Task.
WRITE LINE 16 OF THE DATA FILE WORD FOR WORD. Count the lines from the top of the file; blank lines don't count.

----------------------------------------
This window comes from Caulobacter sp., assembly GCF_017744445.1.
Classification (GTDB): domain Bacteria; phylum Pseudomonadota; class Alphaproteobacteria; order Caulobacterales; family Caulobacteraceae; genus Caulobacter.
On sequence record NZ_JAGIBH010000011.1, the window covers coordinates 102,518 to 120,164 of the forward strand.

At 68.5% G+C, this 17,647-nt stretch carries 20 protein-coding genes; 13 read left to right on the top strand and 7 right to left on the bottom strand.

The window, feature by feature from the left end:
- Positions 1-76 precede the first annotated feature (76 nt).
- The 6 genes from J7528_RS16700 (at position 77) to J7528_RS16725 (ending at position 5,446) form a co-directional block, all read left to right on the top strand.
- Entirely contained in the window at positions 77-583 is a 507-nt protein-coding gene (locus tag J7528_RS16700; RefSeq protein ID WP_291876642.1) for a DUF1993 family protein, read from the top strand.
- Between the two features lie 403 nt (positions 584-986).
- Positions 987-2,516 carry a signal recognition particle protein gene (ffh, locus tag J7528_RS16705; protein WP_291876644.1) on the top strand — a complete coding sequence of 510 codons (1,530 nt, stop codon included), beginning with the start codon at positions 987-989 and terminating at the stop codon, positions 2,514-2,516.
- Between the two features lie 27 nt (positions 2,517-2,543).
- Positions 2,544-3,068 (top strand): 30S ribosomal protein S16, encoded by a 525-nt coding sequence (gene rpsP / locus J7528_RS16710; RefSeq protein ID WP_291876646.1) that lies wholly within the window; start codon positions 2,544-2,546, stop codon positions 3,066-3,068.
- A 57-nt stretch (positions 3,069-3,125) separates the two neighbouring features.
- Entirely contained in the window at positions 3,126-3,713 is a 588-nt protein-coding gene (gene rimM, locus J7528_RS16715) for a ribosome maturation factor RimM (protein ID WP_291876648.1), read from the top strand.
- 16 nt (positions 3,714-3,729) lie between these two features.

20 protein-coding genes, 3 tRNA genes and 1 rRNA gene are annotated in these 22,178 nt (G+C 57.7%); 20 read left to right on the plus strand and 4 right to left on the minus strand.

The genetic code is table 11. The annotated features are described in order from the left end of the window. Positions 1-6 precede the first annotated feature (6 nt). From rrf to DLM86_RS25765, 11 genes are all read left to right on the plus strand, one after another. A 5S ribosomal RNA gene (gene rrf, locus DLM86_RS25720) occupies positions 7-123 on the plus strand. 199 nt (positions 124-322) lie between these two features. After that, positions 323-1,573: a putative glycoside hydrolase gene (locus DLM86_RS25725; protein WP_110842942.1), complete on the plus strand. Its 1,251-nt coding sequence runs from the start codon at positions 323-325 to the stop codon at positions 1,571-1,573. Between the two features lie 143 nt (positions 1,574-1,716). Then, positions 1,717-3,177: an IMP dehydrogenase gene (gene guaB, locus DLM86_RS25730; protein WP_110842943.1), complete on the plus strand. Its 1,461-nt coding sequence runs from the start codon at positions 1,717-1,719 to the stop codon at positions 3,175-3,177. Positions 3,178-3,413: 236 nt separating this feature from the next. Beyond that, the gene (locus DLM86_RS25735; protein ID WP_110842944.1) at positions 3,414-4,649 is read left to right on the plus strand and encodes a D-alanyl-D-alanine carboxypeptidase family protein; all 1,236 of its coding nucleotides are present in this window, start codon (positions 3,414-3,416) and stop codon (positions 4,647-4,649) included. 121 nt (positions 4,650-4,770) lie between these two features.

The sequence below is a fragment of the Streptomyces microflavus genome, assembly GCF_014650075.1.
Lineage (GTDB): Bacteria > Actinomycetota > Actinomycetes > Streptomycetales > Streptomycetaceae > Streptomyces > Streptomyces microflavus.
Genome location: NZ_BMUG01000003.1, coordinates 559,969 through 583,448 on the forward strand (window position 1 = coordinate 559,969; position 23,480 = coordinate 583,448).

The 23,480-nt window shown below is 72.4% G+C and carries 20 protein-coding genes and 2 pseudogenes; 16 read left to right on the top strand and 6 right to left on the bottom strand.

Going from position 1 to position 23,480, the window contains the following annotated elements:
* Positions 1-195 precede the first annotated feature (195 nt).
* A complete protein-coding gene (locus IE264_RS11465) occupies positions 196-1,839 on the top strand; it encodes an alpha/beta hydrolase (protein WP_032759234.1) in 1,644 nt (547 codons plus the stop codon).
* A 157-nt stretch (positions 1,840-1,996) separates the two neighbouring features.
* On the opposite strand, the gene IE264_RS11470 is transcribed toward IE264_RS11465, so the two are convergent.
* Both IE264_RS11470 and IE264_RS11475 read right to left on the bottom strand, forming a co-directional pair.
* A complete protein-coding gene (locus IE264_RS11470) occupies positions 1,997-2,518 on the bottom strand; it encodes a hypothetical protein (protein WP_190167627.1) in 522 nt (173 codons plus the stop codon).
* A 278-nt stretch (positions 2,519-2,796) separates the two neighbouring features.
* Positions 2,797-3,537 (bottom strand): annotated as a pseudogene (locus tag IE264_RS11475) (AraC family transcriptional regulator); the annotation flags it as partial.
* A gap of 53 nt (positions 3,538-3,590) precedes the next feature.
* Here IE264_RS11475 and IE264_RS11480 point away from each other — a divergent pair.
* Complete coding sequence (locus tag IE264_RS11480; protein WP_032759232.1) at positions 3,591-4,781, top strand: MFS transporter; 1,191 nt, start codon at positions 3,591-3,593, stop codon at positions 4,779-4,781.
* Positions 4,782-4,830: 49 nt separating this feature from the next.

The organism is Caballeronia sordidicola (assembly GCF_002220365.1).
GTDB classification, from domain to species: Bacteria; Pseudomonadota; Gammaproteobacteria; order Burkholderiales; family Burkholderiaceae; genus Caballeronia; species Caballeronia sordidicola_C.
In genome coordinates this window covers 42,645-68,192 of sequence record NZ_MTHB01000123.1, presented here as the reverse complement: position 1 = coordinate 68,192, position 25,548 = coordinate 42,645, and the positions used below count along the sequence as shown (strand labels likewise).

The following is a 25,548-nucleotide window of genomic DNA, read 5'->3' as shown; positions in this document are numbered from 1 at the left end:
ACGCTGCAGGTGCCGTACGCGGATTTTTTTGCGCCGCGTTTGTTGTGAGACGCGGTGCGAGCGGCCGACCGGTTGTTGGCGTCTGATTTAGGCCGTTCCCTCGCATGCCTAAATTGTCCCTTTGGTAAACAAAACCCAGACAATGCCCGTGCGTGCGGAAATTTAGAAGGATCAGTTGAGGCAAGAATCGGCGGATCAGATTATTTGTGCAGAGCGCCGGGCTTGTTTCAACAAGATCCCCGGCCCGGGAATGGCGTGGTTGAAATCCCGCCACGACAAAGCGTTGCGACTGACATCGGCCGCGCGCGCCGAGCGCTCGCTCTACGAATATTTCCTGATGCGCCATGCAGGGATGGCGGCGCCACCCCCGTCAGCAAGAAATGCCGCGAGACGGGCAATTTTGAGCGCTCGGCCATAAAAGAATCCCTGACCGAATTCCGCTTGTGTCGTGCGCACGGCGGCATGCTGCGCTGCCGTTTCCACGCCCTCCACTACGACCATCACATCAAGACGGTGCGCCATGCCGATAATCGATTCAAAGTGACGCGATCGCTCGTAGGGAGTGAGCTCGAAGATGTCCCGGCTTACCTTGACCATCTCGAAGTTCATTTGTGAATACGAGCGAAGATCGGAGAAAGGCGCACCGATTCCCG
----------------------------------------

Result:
20 protein-coding genes, 3 tRNA genes and 1 rRNA gene are annotated in these 22,178 nt (G+C 57.7%); 20 read left to right on the plus strand and 4 right to left on the minus strand.